Jo Ann Hardesty is the first African American woman to serve on Portland’s City Council and the third black woman to serve as an Oregon State Representative. Hardesty was born as one of ten children on October 15, 1957 in Baltimore, Maryland where her father worked as a longshoreman while her mother stayed home. Hardesty’s parents never obtained a high school education but stressed the importance of hard work and schooling for their children. After graduating from high school, Hardesty served in the United States Navy as a Petty Officer Third Class on the USS Samuel Gompers from 1978 to 1983. During her time in the Navy, she traveled around the world and was one of the first women to serve on board a Navy vessel.
After her tenure in the Navy, she spent a short period of time in the San Francisco Bay Area and decided to move to Oregon in 1990. In 1993, she worked as a Senior Policy Advisor in Multnomah County and was inspired by County Commissioner Bev Stein who demonstrated the importance of working with diverse constituencies and turning citizens’ concerns into meaningful public policy. She was then influenced to stake a claim in Oregon politics.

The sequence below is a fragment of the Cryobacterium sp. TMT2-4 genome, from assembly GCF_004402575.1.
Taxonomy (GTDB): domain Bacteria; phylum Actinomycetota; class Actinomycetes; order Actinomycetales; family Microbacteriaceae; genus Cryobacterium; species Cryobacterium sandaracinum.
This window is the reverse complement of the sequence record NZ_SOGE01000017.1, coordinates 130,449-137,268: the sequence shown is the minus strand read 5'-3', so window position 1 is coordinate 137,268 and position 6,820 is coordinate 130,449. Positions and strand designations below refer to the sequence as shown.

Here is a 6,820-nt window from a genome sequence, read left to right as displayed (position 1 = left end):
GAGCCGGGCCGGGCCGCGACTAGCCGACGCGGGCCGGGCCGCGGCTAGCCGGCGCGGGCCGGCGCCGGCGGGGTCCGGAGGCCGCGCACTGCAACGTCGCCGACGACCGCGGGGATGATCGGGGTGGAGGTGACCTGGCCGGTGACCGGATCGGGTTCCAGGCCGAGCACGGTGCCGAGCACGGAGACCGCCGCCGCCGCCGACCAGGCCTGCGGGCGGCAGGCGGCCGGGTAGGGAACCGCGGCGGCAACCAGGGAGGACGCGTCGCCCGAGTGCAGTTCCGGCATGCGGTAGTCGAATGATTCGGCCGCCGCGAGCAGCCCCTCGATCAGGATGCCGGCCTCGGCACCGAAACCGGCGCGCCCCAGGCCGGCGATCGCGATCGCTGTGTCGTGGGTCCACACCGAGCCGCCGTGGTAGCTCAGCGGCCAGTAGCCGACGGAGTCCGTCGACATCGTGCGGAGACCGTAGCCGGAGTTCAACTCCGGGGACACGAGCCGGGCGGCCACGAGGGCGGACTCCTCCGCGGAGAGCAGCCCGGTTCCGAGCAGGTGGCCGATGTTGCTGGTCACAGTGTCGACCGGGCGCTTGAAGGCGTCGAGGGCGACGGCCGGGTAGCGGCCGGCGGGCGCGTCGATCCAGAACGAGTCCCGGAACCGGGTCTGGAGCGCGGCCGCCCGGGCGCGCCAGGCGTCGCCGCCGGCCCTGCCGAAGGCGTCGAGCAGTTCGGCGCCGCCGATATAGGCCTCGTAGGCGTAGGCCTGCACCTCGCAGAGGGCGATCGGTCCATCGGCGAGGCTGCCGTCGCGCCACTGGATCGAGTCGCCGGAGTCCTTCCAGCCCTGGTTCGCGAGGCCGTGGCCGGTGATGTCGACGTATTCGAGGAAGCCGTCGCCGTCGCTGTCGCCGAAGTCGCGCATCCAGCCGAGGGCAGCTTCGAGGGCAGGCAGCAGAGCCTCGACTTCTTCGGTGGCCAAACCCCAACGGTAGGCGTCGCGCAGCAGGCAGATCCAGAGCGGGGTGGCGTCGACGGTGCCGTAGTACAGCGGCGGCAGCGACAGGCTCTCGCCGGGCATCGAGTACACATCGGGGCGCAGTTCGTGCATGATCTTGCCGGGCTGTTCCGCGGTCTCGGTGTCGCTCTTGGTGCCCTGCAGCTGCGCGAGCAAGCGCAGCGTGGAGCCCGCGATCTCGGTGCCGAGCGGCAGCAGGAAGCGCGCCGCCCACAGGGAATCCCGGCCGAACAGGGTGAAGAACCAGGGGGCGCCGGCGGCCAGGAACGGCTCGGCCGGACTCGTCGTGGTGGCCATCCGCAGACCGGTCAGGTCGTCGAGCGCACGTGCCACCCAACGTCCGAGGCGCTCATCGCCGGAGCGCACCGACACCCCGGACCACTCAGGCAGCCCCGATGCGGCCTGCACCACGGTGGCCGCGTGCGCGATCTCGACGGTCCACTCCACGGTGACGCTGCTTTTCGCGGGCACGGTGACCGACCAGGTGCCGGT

Hardesty ran for a seat in the Oregon House of Representatives in 1996. With her election she became the third black woman to sit in that legislative body, serving three two-year terms from 1997 to 2003. While holding public office, she was a board member of the Japanese Immersion Education Foundation, Environmental Justice Action Group, and the Coalition for a Livable Future.
As a vocal advocate for social justice in the Pacific Northwest, Hardesty served as the Executive Director of Oregon Action from 2002 to 2010, a non-profit organization that promotes racial justice, affordable housing, and refugee rights. Beginning in 2007, she hosted a talk-radio program on the Portland community radio station KBOO called “Voices from the Edge” which discusses many contemporary socio-economic and political issues in the city.
With a long community record of public service, Hardesty served as the president of the NAACP Portland Branch from 2015 to 2018. She also ran for the Portland City Council and became the first African American woman to be sworn into that position on January 2, 2019.
Hardesty continues to tackle issues plaguing African Americans and communities of color at large. Pushing back against the rapid encroachment of gentrification, Hardesty has made headway into converting a city-owned golf course into a mixed income housing community. Her major achievements in office include the disbandment of the Portland FBI Joint Terrorism Task Force and leading the Clean Energy Fund initiative.